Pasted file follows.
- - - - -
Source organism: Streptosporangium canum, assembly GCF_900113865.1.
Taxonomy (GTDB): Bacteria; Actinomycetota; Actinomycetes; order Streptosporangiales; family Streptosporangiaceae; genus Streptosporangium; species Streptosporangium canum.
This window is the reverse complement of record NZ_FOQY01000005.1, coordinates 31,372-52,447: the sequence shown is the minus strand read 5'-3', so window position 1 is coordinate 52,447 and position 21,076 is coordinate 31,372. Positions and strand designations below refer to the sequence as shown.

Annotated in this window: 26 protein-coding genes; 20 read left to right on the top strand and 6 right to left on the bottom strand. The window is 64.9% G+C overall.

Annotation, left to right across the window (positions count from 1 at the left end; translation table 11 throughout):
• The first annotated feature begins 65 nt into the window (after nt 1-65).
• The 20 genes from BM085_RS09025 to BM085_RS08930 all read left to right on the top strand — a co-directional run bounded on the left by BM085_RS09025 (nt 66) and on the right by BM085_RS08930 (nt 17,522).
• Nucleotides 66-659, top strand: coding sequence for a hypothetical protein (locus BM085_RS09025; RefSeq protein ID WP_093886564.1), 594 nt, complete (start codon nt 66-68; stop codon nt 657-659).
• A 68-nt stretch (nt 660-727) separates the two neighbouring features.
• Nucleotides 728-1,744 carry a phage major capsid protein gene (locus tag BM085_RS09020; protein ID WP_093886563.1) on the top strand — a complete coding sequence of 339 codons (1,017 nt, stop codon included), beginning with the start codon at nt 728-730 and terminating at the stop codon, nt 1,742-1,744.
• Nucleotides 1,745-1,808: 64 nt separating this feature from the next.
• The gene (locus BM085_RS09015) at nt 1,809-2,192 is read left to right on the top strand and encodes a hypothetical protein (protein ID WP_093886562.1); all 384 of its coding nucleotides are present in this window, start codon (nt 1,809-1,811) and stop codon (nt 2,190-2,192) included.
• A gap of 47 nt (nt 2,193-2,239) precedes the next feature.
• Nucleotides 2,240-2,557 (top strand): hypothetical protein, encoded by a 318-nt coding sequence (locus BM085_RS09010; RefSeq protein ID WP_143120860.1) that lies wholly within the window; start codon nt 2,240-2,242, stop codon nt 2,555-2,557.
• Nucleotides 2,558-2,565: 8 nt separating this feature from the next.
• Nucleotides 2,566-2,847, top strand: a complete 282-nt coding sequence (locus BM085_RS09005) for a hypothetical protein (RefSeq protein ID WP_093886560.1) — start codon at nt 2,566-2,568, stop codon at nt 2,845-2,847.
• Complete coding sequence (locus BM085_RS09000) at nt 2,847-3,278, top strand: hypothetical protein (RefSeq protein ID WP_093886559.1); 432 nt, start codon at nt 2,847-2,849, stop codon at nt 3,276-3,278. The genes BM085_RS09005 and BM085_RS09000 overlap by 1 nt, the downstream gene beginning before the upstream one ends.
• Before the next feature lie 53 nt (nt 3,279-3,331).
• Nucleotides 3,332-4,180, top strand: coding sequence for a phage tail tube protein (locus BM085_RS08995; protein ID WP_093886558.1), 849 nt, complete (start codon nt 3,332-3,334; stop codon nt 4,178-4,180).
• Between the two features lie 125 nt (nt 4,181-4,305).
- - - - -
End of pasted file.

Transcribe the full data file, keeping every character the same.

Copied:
Source organism: Streptosporangium canum, assembly GCF_900113865.1.
Taxonomy (GTDB): Bacteria; Actinomycetota; Actinomycetes; order Streptosporangiales; family Streptosporangiaceae; genus Streptosporangium; species Streptosporangium canum.
This window is the reverse complement of record NZ_FOQY01000005.1, coordinates 31,372-52,447: the sequence shown is the minus strand read 5'-3', so window position 1 is coordinate 52,447 and position 21,076 is coordinate 31,372. Positions and strand designations below refer to the sequence as shown.

Annotated in this window: 26 protein-coding genes; 20 read left to right on the top strand and 6 right to left on the bottom strand. The window is 64.9% G+C overall.

Annotation, left to right across the window (positions count from 1 at the left end; translation table 11 throughout):
• The first annotated feature begins 65 nt into the window (after nt 1-65).
• The 20 genes from BM085_RS09025 to BM085_RS08930 all read left to right on the top strand — a co-directional run bounded on the left by BM085_RS09025 (nt 66) and on the right by BM085_RS08930 (nt 17,522).
• Nucleotides 66-659, top strand: coding sequence for a hypothetical protein (locus BM085_RS09025; RefSeq protein ID WP_093886564.1), 594 nt, complete (start codon nt 66-68; stop codon nt 657-659).
• A 68-nt stretch (nt 660-727) separates the two neighbouring features.
• Nucleotides 728-1,744 carry a phage major capsid protein gene (locus tag BM085_RS09020; protein ID WP_093886563.1) on the top strand — a complete coding sequence of 339 codons (1,017 nt, stop codon included), beginning with the start codon at nt 728-730 and terminating at the stop codon, nt 1,742-1,744.
• Nucleotides 1,745-1,808: 64 nt separating this feature from the next.
• The gene (locus BM085_RS09015) at nt 1,809-2,192 is read left to right on the top strand and encodes a hypothetical protein (protein ID WP_093886562.1); all 384 of its coding nucleotides are present in this window, start codon (nt 1,809-1,811) and stop codon (nt 2,190-2,192) included.
• A gap of 47 nt (nt 2,193-2,239) precedes the next feature.
• Nucleotides 2,240-2,557 (top strand): hypothetical protein, encoded by a 318-nt coding sequence (locus BM085_RS09010; RefSeq protein ID WP_143120860.1) that lies wholly within the window; start codon nt 2,240-2,242, stop codon nt 2,555-2,557.
• Nucleotides 2,558-2,565: 8 nt separating this feature from the next.
• Nucleotides 2,566-2,847, top strand: a complete 282-nt coding sequence (locus BM085_RS09005) for a hypothetical protein (RefSeq protein ID WP_093886560.1) — start codon at nt 2,566-2,568, stop codon at nt 2,845-2,847.
• Complete coding sequence (locus BM085_RS09000) at nt 2,847-3,278, top strand: hypothetical protein (RefSeq protein ID WP_093886559.1); 432 nt, start codon at nt 2,847-2,849, stop codon at nt 3,276-3,278. The genes BM085_RS09005 and BM085_RS09000 overlap by 1 nt, the downstream gene beginning before the upstream one ends.
• Before the next feature lie 53 nt (nt 3,279-3,331).
• Nucleotides 3,332-4,180, top strand: coding sequence for a phage tail tube protein (locus BM085_RS08995; protein ID WP_093886558.1), 849 nt, complete (start codon nt 3,332-3,334; stop codon nt 4,178-4,180).
• Between the two features lie 125 nt (nt 4,181-4,305).